January 19, 2015; Detroit News

The Ford Foundation has ratcheted the biggest public-private partnership in U.S. history up another notch by pledging an additional $10 million in grants to the City of Detroit for 2015. That is, according to the Detroit News, on top of its initial $125 million “Grand Bargain” commitment to the city last year.

The foundation—based in New York, but the namesake of the man who put the motor city on the map—made the largest donation to the Grand Bargain, part of Detroit’s bankruptcy plan to shield the city-owned Detroit Institute of the Arts and bolster city pensions.

The foundation told the News that the new pledge is “about seizing the momentum created by the bankruptcy resolution and focusing on the next chapter in Detroit.” Much of the funding will pay for seven community-based efforts focused on boosting civic engagement.

The foundation operated locally around Detroit from its founding in the 1930s until 1950, when it expanded to become national and international. Today, it’s the second-largest foundation in the United States and has made over $16 billion in grants and loans. But, as reported by the Detroit News, “for nearly 30 years, Ford Foundation ties to Michigan were strained,” and the Foundation was criticized for neglecting the interests of its birthplace.

In 2005, the state investigated the foundation, looking at its “thin record of giving to its hometown and state.” Between 1998 and 2005, the foundation’s annual grants to Michigan charities totaled less than $1.5 million a year, while in 2001, the Ford Foundation granted $593 million worldwide. Spurred by the investigation, the foundation has made grants to charities and initiatives in Detroit and Michigan in the tens of millions of dollars since 2005, culminating in the $125 million to the Grand Bargain as well as another $14.75 million in grants to Metro Detroit.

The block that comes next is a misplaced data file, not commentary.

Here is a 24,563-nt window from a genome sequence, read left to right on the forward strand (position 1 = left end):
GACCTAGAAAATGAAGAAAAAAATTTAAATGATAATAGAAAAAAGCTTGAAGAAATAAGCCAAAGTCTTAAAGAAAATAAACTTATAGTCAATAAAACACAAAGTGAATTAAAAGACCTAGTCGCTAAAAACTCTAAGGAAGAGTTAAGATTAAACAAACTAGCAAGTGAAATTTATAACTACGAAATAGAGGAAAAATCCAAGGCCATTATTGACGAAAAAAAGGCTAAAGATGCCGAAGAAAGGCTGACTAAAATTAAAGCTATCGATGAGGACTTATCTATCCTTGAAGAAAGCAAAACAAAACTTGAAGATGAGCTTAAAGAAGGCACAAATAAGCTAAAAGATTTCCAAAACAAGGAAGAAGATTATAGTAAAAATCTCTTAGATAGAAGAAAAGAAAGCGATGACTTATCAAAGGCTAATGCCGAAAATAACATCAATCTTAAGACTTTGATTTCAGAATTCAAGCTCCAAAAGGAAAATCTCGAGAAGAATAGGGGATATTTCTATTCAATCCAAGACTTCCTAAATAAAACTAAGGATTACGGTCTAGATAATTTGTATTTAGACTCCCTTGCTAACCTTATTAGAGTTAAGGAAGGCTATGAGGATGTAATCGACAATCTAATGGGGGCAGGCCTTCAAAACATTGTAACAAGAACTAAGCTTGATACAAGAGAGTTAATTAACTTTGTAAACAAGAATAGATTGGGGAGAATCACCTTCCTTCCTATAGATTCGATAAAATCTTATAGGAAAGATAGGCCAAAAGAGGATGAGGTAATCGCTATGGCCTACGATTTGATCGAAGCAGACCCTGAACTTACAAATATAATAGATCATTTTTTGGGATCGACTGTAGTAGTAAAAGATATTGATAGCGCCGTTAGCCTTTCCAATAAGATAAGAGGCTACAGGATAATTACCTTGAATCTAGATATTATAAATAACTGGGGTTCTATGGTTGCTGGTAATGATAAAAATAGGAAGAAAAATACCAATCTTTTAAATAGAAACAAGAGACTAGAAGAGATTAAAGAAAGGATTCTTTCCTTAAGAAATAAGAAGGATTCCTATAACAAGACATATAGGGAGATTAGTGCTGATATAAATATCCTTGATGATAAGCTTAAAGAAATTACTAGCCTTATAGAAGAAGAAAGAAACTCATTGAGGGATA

The News reports, however, that although “the Ford Foundation provided a substantial amount of grants in Metro Detroit from 2008 to 2012 [about $100 million], three other Michigan-based foundations ranked as the top three givers for the area….” The Kresge Foundation, started nearly 100 years ago by the founder of the five-and-dime chain that eventually became Kmart, granted more during the same period, as did the Community Foundation for Southeast Michigan and the Battle Creek-based W.K. Kellogg Foundation.

Some observers interviewed by the paper credit Darren Walker, Ford’s new president, for its growing role in investment in Detroit since he arrived in 2013—not just for the Grand Bargain, but in other rounds of grant making as well, citing his background in community development and civic engagement.

Ford’s recent interest in community-based advocacy and civic engagement is critical for Detroit, battered as it is by the economic pressures of global competition and the Great Recession. But the trend is one happening all over America, as funders recognize the importance of advocacy and capacity-building for grantees seeking to effect systemic change.

The president of the Council on Michigan Foundations told the News that the impact of the $125 million is “greatly magnified when you think of the key indicators that Detroit is ready for business. It’s a good place to invest. The challenges are not over. That’s why you see this new investment…we have a long way to go.”

The paper reports that the Foundation met with Detroit grantees in December to talk about what needs to be done next, with discussion centered on engagement and problem solving, being more inclusive in the planning process, and better understanding the issues. The Economic Justice Alliance of Michigan, for example, received a Ford Foundation grant to create a coalition of community organizing groups to address inequality. In turn, the Alliance is supporting five smaller, community-based organizations to train organizers and develop a community-based advocacy effort. The goal is to improve community engagement and demonstrate that local people are being encouraged to participate in developing solutions.—Larry Kaplan